I am fortunate to have many talented writer friends. Most of them are much more accomplished and successful than I am. That's why I'm always surprised when I ask about their blog and they say they don't have one.
There's no rule that all writers must have a blog, of course. I'm sure the ones who are the most successful are too busy writing for money, not personal notoriety like yours truly. But even if you don't think you "need" a blog as a writer, there are many good reasons you should consider one.
1. People want to get to know the real you. If you're writing medical articles all day long you're probably not getting to inject a lot of your own voice in your pieces. What's going on in your head when you're not querying and writing and editing? What are your passions? What ticks you off? Being your honest, true self is often scary. I sometimes wish I could delete a post I've written, because it shows vulnerability or a strange inclination to sing to cats. But the Internet is full of phonies. Be authentic, and I do believe fame and fortune will follow. Eventually.
2. You have something to say, even if you don't know it yet. I have been struggling to come up with good article ideas since getting laid off last year. It's hard to think of something original when the only other beings you come into contact with all day are four unimpressed cats. But blogging should be no-pressure writing. Just say it, even if it's silly or weird or controversial or kind of boring. I fight with this every day, as I think I should only blog when I have something earth shattering to say. The funny thing is, quantity will eventually produce some quality when you blog. The more you blog, the more chances you have to say something that catches the eye of readers.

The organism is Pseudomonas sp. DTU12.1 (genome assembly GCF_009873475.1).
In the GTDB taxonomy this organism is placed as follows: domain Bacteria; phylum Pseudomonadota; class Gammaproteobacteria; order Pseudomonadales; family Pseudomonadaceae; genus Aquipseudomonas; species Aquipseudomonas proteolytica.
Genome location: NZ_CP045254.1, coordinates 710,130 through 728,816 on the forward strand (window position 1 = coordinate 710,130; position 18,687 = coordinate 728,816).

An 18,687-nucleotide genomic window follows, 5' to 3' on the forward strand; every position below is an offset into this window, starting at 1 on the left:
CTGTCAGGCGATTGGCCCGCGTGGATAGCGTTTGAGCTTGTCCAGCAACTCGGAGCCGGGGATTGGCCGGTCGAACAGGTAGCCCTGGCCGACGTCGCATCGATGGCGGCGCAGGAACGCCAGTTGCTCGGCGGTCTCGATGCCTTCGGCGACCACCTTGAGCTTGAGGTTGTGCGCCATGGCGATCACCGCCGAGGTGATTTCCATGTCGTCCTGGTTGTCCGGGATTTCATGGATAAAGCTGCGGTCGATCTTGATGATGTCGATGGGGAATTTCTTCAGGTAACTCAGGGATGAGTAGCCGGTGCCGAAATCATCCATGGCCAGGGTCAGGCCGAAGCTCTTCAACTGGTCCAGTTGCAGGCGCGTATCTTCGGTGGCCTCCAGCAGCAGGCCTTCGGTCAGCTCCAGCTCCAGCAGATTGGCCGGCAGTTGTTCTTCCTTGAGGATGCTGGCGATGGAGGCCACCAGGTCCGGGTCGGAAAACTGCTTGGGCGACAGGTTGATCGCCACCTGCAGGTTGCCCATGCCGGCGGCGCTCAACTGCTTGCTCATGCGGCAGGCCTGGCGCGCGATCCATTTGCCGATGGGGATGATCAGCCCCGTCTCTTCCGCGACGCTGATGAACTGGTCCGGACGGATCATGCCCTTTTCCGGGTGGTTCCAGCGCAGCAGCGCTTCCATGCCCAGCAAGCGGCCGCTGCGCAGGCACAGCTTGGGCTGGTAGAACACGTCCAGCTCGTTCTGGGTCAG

3. Try something new. If you're primarily writing straightforward articles, look at your blog as a chance to break out. Write poetry. Post your amateur photos with witty captions. Write a blog as your pet. Post an experiment, such as making something every day or reading and reviewing a book every week. Julie Powell did this and turned her blog into Julie and Julia. Who says you can't have the next big blog thing? If nothing else, the creative muscle stretching will make your writing richer.
4. Show off your expertise. Let's say you are excellent at knitting with cat hair. When you're sending in a query or emailing a potential client, it's simple to say, "I've been blogging about knitting with cat hair for two years" and give links to pertinent blog posts you've researched and written. Ta da, you're an expert. The blogosphere is full of general blogs with inane babbling, like the one you're reading, but the specialty blogs are where it's at. If you're really good at something, a blog is the place to let your little light shine.
If you're reading this and finally decide to create a special blog of your very own, come back and tell me about it in the comments. Or if you are a writer and think I'm full of crap, share that, too.